Community rules apply to:

  • all residents (including home owners and tenants)
  • any people living with you
  • the operator
  • any employees of the operator
  • the community owner
  • any people you or the operator invite into the community (such as guests or tradespeople).

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Prohibited community rules  

A community rule cannot be made requiring a home owner to replace or remove an older home or to make any upgrades or improvements to a home unless for health or safety reasons.

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What happens if I break a community rule? 

If the operator believes you have broken a community rule, you may be issued with a written notice to remedy the breach within a period of at least 30 days. The Notice to comply with community rules form in PDF format (size: 13kb) can be downloaded from the Forms page of the Fair Trading website.

If you fail to remedy the breach in that time, the operator can then apply to the NSW Civil and Administrative Tribunal (the Tribunal) within 30 days for an order. The Tribunal has the power to:

  • order that you comply with the rule 
    or
  • if the Tribunal thinks that the breach is sufficient to justify, terminate your site agreement or tenancy agreement.

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What will the Tribunal consider if a rule is breached? 

If an application is made to the Tribunal it may consider anything relevant to the particular case, such as:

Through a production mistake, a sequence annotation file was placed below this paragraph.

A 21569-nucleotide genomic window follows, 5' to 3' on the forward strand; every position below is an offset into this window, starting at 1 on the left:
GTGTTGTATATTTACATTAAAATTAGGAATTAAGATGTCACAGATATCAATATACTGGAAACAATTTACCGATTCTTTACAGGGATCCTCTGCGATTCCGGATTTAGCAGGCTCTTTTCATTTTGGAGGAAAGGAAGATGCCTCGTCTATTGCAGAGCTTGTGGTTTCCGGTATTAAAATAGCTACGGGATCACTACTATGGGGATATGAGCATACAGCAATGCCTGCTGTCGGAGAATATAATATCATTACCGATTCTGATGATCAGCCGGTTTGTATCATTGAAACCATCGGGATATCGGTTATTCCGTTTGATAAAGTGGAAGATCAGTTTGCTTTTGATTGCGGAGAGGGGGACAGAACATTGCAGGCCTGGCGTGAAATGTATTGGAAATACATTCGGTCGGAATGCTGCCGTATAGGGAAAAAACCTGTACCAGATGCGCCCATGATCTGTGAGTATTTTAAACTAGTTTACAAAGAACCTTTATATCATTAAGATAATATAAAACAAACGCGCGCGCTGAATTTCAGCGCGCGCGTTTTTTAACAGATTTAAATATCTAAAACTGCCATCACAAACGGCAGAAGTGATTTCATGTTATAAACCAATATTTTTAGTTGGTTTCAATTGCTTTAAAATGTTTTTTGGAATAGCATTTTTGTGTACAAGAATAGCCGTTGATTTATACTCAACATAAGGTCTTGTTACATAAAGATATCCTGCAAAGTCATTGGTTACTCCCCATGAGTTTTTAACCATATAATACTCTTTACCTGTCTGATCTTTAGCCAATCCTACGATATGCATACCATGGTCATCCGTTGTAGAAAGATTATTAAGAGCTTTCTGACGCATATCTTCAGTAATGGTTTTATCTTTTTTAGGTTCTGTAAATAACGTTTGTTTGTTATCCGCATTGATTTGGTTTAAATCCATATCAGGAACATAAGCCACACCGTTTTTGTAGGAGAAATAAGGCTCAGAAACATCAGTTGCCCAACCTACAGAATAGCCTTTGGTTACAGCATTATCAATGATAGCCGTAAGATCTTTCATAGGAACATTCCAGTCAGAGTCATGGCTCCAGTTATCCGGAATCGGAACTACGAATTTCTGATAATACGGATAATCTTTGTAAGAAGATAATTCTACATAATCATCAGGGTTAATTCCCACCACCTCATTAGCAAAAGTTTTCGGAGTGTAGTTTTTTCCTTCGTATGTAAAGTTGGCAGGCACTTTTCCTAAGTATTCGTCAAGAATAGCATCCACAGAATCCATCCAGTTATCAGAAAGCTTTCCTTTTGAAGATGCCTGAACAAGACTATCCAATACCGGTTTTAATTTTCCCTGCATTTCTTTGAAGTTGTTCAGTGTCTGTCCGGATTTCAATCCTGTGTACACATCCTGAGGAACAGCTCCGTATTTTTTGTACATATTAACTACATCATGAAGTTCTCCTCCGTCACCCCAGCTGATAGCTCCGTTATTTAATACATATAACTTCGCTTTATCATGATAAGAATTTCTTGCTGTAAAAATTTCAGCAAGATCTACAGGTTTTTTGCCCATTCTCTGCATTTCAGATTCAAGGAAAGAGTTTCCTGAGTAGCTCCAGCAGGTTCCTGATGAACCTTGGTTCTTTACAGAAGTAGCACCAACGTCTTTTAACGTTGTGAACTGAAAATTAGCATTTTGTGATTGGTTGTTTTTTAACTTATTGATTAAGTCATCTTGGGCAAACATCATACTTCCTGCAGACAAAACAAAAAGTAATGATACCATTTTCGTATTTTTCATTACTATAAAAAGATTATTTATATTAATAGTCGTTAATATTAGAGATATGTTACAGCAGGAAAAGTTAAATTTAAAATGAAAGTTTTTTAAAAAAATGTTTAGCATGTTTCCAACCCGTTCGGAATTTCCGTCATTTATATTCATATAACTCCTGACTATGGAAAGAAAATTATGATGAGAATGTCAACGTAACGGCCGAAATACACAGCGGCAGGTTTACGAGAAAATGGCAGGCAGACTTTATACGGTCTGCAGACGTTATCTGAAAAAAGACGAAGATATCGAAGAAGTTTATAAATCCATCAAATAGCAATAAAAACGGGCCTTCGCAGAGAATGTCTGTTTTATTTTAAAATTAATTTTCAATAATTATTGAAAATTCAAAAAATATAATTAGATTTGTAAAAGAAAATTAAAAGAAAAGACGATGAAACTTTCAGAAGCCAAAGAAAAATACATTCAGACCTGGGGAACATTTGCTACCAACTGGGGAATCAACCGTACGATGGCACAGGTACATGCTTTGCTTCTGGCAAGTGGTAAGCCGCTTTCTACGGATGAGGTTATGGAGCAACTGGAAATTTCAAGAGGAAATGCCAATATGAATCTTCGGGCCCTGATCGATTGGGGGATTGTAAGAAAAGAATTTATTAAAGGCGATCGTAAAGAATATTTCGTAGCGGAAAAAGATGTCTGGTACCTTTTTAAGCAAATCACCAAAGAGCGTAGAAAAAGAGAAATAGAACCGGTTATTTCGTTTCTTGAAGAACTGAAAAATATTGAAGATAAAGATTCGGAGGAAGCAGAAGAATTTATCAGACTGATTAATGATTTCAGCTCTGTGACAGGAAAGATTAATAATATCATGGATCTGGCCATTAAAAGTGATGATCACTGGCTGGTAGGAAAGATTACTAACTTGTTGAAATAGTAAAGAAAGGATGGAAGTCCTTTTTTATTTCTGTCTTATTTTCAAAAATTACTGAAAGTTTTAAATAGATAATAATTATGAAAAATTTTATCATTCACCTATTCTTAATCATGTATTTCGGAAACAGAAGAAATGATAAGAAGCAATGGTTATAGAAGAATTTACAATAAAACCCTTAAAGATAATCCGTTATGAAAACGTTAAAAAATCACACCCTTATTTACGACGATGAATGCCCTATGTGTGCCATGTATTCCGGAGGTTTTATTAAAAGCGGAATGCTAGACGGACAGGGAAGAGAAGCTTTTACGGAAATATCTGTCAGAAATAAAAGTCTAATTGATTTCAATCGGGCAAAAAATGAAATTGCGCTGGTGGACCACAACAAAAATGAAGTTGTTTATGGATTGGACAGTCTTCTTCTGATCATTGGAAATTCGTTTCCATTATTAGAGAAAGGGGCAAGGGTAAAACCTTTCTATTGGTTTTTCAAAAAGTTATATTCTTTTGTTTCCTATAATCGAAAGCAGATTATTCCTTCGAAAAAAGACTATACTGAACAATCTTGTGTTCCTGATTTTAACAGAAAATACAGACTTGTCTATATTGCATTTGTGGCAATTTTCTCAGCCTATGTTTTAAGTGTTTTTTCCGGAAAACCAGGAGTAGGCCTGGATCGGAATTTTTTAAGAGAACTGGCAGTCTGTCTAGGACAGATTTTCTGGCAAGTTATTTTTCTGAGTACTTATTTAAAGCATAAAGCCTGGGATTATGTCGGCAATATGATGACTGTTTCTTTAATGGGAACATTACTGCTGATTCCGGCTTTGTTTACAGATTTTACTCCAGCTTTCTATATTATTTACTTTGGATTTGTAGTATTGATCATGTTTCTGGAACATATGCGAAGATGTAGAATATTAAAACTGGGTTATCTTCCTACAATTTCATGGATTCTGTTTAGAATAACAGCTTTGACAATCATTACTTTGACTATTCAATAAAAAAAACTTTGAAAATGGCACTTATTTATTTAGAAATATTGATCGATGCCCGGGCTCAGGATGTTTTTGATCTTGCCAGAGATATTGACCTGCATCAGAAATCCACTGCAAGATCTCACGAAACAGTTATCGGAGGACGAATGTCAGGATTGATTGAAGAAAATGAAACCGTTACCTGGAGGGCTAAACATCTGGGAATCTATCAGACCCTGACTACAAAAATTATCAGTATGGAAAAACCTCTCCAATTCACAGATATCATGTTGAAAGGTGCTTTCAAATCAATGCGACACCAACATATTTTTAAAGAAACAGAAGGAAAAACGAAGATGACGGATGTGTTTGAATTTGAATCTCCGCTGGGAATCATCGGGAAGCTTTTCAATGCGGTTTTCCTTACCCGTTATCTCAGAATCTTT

• the nature of the breach
  • any previous breaches of the rules
  • any steps taken to remedy the breach
  • action taken by the operator about the breach
  • any relevant previous history regarding the matter
  • whether the community rule is being enforced and interpreted consistently and fairly.

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What if I see someone else breaking the rules? 

If you think somebody is breaching the rules, discuss it with the person directly or raise your concerns with the operator and ask them to take action. If the breach continues you may give a formal written notice to the operator asking them to take action over the breach within at least 30 days. The Notice to comply with community rules form in PDF format (size: 13kb) can be downloaded from the Forms page of the Fair Trading website.

If you believe after that time period that the breach continues, the next step is to apply to the Tribunal within 30 days for an order. The Tribunal can make any order it feels appropriate in the circumstances, such as requiring the operator to ensure the person concerned complies with the rule.

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Can I dispute a community rule? 

Yes. You can apply to the Tribunal if you believe a community rule does not comply with the Residential (Land Lease) Community laws or if you believe the procedure for making or changing a rule was not followed correctly. The Tribunal has the power to change or strike out the rule if it agrees with you.